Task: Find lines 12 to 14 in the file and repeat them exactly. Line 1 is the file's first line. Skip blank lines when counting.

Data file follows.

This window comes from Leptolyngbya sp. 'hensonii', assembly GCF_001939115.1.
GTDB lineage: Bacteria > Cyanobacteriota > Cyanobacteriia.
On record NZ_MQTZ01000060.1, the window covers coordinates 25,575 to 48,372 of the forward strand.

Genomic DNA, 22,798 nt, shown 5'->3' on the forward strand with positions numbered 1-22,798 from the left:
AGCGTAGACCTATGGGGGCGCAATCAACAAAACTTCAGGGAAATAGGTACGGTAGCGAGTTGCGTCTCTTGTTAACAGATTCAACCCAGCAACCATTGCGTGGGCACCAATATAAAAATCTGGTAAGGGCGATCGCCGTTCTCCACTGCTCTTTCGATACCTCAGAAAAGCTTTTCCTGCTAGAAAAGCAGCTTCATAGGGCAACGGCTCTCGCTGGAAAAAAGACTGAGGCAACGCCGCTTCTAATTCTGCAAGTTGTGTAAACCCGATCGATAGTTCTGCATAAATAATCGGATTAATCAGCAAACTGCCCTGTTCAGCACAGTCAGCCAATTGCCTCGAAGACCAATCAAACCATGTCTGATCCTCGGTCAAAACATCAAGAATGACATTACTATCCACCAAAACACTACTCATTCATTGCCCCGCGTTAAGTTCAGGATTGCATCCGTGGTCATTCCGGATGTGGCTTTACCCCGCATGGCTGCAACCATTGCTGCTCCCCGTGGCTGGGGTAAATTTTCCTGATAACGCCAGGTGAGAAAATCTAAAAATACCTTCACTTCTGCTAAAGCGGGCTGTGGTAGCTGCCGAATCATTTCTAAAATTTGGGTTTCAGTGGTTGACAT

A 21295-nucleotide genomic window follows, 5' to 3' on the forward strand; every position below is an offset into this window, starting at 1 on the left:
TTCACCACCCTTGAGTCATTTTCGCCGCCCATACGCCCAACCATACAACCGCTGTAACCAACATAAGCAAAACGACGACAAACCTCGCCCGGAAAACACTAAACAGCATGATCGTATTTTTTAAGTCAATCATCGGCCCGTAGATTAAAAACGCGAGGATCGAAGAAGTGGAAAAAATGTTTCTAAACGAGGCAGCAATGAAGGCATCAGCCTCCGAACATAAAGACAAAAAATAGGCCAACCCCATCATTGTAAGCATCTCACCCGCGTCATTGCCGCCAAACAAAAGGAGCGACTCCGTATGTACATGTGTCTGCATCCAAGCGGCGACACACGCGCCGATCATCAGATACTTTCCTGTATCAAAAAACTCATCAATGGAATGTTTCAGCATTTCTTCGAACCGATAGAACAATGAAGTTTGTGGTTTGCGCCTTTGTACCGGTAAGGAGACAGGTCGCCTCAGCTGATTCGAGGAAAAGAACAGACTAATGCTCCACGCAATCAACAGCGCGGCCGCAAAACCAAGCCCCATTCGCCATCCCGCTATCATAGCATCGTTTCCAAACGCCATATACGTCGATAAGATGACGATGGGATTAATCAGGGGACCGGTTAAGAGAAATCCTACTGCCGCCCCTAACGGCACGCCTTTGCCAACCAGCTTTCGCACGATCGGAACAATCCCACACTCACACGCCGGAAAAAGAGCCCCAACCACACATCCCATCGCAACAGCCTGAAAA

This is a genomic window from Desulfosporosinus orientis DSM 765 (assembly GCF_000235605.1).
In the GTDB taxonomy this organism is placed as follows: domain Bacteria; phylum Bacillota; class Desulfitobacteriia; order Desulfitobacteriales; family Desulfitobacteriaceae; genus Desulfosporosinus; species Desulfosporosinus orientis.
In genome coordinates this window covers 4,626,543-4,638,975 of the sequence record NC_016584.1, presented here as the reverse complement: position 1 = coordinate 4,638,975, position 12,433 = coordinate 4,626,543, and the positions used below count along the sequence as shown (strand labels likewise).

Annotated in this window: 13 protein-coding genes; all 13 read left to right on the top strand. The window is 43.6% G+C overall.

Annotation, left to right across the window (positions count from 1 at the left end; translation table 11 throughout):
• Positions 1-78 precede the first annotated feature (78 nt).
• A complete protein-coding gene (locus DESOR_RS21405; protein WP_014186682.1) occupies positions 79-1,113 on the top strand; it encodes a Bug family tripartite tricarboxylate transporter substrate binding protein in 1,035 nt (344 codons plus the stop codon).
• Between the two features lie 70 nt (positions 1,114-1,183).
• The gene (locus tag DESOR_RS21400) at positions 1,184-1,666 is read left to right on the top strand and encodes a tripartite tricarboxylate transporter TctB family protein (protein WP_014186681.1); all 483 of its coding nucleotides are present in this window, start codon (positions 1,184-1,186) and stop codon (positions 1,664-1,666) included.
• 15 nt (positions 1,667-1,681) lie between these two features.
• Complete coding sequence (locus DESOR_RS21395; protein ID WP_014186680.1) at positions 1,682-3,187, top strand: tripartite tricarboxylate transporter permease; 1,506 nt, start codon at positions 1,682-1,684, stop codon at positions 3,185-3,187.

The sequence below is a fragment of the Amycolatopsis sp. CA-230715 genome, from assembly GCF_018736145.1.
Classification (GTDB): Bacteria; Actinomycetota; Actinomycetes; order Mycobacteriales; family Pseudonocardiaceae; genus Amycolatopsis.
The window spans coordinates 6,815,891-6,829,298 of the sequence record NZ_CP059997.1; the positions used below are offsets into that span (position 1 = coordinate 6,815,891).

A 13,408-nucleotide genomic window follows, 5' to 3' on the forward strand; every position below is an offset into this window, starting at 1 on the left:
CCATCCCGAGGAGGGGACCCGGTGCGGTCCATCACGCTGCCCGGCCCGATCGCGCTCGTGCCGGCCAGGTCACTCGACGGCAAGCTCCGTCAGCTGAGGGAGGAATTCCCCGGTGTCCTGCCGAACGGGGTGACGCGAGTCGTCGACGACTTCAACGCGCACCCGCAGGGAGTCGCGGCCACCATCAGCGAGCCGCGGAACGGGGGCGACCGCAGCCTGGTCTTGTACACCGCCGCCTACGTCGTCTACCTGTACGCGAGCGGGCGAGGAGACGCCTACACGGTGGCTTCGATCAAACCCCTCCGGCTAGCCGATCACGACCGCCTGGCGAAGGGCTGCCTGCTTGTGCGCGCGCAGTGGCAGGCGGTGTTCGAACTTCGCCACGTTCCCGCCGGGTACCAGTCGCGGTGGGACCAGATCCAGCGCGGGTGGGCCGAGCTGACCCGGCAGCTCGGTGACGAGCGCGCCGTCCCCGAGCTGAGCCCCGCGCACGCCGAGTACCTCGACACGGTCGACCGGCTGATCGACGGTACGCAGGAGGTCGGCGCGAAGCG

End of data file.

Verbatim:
Annotation, left to right across the window (positions count from 1 at the left end; translation table 11 throughout):
• Positions 1-78 precede the first annotated feature (78 nt).
• A complete protein-coding gene (locus DESOR_RS21405; protein WP_014186682.1) occupies positions 79-1,113 on the top strand; it encodes a Bug family tripartite tricarboxylate transporter substrate binding protein in 1,035 nt (344 codons plus the stop codon).